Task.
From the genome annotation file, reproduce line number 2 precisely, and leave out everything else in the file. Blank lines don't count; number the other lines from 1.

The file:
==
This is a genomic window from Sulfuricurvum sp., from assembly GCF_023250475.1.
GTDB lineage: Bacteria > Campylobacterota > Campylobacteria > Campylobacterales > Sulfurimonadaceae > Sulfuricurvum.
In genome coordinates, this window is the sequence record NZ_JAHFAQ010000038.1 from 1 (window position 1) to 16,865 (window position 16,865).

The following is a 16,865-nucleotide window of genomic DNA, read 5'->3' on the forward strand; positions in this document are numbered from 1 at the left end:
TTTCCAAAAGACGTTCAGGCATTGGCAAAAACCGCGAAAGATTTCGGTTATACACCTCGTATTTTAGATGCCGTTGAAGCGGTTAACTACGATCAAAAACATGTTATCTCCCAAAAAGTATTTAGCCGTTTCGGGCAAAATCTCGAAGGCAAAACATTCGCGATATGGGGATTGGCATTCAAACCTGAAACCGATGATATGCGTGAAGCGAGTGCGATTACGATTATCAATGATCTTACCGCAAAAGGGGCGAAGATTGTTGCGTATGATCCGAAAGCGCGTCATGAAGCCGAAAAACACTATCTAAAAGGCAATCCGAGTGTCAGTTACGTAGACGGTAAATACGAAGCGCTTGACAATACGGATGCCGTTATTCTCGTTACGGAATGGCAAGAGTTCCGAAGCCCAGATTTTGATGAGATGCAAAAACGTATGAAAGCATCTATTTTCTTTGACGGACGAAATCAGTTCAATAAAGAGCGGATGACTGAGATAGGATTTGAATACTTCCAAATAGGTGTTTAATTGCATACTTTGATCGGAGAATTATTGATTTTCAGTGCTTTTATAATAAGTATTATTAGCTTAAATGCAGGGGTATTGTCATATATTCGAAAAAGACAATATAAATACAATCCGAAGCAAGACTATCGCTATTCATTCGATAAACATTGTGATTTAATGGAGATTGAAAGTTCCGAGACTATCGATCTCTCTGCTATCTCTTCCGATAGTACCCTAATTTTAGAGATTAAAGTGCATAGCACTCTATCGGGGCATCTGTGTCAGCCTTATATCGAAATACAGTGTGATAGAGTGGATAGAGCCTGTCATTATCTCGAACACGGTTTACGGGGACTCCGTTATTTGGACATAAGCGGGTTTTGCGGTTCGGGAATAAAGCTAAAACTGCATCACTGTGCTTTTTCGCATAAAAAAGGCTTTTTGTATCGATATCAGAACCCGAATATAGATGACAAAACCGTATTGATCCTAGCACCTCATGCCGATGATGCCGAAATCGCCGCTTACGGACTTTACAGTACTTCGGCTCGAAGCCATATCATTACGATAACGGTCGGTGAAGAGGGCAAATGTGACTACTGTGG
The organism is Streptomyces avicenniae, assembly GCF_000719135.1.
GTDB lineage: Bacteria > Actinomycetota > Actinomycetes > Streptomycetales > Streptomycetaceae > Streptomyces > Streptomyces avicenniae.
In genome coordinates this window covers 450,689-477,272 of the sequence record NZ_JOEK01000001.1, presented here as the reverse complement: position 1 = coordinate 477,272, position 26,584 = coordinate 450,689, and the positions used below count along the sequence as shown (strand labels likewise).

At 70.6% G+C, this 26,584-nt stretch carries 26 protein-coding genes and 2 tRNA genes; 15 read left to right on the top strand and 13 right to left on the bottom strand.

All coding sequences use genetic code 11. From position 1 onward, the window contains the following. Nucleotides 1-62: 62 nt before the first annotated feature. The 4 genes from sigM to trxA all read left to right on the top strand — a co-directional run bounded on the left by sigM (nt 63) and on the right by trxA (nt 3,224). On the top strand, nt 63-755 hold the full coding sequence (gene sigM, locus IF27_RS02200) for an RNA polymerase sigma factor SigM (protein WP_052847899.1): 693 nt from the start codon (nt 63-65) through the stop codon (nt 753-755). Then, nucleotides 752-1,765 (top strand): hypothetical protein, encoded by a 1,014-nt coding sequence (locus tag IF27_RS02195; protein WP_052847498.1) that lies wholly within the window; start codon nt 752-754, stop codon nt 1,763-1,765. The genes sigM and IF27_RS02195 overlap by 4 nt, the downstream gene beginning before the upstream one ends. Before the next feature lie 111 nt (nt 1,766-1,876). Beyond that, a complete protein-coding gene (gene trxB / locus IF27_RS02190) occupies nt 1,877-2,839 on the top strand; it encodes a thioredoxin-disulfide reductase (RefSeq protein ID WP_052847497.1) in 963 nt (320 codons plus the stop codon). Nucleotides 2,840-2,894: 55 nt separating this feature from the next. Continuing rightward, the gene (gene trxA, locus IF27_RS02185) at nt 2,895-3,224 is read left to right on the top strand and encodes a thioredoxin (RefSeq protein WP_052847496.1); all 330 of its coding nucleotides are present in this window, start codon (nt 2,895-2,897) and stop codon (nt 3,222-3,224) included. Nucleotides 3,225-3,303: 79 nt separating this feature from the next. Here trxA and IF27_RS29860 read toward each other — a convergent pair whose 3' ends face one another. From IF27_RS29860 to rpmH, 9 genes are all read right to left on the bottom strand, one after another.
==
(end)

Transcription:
GTDB lineage: Bacteria > Campylobacterota > Campylobacteria > Campylobacterales > Sulfurimonadaceae > Sulfuricurvum.